The Biden administration, along with the UK and other allies, have conducted a series of airstrikes against Houthi rebel targets in Yemen over the past week. This comes as Houthi forces continue missile and drone attacks against ships in the Red Sea.
Background of Conflict in Yemen
Yemen has been embroiled in civil war since 2014, when the Iranian-backed Houthi rebels seized control of the capital Sanaa and ousted the internationally recognized government. A Saudi Arabia-led coalition supporting the government has been fighting the Houthis since 2015. The war has killed hundreds of thousands of people and spawned the world’s worst humanitarian crisis.
The Houthis have stepped up drone and missile attacks into Saudi Arabia and against ships in the Red Sea over the past year. The rebels are fighting to take control of the strategic province of Marib, one of the last government strongholds. Capturing Marib would strengthen the Houthis’ position in ongoing U.N.-brokered negotiations for a permanent cease-fire.1
Recent Houthi Attacks Against Shipping
On January 23rd, two cargo ships flagged by the U.S. and one by Saudi Arabia reported explosions in the Red Sea off the coast of Yemen.2 The ships were part of a convoy escorted by the guided-missile destroyer USS Gravely.3
The USS Gravely detected and destroyed two inbound ballistic missiles using SM-2 interceptors. Debris from the missiles landed in the sea nearby without damaging any ships. The convoy subsequently turned around due to the threat.4
This follows a January 21st attack where the Houthis launched drones and missiles at a commercial ship off the coast of Oman, causing an explosion on the vessel. The ship was able to continue sailing without assistance.5
|Houthis attack commercial ship off Oman
|Houthis launch missiles at U.S. convoy in Red Sea, intercepted
Houthi military spokesman Yahya Saree has threatened further attacks against ships in the Red Sea, stating: “We warn all countries and companies to avoid the Red Sea for the sake of their ships’ safety.”6
US and Allies Strike Back Against Houthis
In response to the Houthi attacks, the U.S. and allies have conducted multiple rounds of airstrikes targeting Houthi infrastructure over the past week.
An initial set of strikes on January 21st hit three facilities including a drone storage depot. US Central Command stated the goal was to degrade the Houthis’ ability to conduct attacks threatening civilians.7
Further strikes were conducted January 24th by a coalition of U.S., British, Saudi, Emirati, and Yemeni forces. These targeted military storage and logistics facilities with the aim to disrupt Houthi attacks.8
CENTCOM stated: “We will continue to work with our partners…to degrade the threat posed by Iranian proxies.” Iran denies backing the Houthis militarily.9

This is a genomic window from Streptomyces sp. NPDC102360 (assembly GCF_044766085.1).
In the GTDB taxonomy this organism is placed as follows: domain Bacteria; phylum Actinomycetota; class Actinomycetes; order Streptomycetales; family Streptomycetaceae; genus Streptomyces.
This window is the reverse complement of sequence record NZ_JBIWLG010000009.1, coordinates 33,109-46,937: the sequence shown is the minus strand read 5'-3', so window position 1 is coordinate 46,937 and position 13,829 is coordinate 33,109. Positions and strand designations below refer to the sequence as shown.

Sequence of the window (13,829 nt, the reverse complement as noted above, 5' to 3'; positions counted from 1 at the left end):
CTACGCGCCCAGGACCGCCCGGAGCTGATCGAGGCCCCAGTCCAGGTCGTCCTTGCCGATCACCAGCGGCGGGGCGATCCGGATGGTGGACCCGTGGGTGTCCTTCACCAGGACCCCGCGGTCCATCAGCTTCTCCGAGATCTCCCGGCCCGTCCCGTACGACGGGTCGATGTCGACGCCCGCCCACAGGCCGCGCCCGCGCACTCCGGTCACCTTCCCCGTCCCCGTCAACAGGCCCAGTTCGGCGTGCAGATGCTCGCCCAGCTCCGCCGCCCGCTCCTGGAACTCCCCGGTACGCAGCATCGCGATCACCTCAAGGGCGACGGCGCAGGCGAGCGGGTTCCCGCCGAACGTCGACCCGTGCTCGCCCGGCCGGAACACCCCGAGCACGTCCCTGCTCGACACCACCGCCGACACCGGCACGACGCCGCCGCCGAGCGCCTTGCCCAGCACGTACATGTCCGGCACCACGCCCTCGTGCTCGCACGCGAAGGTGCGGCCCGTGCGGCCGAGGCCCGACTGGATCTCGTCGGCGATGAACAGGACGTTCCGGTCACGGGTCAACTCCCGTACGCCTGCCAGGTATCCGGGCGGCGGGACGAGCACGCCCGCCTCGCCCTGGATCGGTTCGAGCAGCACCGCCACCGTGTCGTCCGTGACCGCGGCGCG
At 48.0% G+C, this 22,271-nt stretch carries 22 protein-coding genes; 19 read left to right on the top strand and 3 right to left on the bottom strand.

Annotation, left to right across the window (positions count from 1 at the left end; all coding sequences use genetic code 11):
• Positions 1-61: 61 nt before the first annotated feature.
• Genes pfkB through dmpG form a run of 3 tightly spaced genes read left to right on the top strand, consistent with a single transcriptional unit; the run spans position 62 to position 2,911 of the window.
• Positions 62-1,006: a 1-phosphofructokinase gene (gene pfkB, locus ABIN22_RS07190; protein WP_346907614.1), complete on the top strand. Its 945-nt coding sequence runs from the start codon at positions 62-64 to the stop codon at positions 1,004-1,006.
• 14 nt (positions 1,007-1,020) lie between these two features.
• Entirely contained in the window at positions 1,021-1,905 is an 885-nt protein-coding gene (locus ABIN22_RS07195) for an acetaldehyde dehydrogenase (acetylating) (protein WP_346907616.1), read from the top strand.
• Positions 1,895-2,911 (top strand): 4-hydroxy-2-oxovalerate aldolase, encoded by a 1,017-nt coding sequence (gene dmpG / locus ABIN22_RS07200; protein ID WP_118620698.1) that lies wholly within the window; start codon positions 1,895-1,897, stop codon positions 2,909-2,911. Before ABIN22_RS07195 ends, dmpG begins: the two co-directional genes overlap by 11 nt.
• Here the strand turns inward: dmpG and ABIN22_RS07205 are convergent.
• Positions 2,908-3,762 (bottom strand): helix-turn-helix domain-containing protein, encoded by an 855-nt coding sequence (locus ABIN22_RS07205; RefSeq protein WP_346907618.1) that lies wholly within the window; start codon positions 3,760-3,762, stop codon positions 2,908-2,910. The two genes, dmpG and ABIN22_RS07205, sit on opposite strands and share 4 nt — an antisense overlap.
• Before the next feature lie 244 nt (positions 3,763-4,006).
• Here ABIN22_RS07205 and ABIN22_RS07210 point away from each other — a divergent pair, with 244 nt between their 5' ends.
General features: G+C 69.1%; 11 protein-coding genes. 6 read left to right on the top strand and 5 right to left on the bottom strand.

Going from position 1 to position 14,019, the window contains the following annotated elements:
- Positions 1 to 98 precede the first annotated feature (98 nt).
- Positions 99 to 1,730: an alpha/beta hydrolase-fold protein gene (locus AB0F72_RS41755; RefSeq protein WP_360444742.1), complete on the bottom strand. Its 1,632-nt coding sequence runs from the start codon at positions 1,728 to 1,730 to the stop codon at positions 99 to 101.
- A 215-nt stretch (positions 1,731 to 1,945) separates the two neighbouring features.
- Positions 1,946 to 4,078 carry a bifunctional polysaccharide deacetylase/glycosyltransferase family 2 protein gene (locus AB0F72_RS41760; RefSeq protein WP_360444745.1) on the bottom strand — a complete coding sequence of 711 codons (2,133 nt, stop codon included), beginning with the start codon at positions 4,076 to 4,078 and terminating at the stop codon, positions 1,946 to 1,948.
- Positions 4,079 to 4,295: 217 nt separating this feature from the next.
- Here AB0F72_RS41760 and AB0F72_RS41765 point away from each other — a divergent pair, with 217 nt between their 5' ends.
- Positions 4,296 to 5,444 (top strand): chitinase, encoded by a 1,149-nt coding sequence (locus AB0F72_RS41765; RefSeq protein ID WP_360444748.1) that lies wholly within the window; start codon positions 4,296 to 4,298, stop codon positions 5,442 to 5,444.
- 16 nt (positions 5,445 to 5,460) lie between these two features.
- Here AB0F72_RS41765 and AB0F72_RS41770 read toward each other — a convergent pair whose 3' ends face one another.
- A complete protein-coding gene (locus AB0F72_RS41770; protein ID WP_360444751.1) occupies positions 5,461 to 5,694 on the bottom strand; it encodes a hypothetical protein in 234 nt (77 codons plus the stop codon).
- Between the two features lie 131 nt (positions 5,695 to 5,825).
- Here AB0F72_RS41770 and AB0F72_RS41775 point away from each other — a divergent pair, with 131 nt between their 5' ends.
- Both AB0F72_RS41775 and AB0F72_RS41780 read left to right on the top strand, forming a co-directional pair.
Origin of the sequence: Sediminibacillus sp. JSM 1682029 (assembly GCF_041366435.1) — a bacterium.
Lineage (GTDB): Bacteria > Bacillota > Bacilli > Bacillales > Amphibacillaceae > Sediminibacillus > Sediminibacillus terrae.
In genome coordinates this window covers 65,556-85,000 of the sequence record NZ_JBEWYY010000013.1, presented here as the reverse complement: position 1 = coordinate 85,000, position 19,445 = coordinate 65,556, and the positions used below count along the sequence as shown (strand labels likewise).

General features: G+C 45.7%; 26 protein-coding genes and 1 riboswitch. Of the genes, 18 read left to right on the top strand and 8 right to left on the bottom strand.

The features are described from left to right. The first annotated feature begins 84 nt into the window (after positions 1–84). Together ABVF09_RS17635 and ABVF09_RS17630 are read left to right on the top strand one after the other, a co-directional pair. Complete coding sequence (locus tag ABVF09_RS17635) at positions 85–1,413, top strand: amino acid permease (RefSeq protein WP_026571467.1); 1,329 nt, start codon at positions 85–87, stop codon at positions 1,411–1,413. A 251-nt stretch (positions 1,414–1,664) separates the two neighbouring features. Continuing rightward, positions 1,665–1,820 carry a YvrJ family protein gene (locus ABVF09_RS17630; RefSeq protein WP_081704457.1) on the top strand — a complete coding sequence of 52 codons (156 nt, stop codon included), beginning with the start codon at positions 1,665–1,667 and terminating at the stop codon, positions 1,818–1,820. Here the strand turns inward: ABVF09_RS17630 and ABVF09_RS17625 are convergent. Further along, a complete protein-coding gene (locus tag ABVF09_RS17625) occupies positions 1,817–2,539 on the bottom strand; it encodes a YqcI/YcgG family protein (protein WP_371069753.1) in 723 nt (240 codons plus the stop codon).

Human rights groups have criticized the strikes, stating that the U.S. and allies are not doing enough to avoid civilian casualties. They have called for restrictions on arms sales to Saudi Arabia and the UAE over concerns the weapons are being used improperly in Yemen.10
Houthi Missiles Intercepted Near UAE
On January 26th, UAE air defenses intercepted two ballistic missiles fired by the Houthis. The missiles targeted Abu Dhabi and were intercepted without causing damage.11 This follows a Houthi attack last week where drones struck oil facilities and ignited fires near the airport in Abu Dhabi.
The recent Houthi attacks have drawn condemnation from the international community:
- The U.S. and UK announced sanctions targeting Houthi military leaders responsible for the attacks in the Red Sea. 12
- 24 nations have joined the U.S. and UK in carrying out strikes against the Houthis.
- UN Secretary General Guterres has stated the Houthi attacks “threaten commercial shipping and international trade.” 13
Analysts warn the risk of further regional escalation remains high. The Houthis show no signs of halting attacks, while the U.S. and allies pledge to keep striking back when provoked. Much depends on progress in the U.N peace process, but talks have stalled.14
The Biden administration states it has no long-term strategy for engaging militarily with the Houthis, drawing criticism from Congress. With Iran’s backing, attacks against shipping in the Red Sea and strikes into Saudi Arabia and UAE will likely continue.15
Unless substantial progress happens in peace talks, the region faces an extended period of turmoil. Efforts to reach a diplomatic solution remain key to ending the conflict. But the road ahead seems long and complex.
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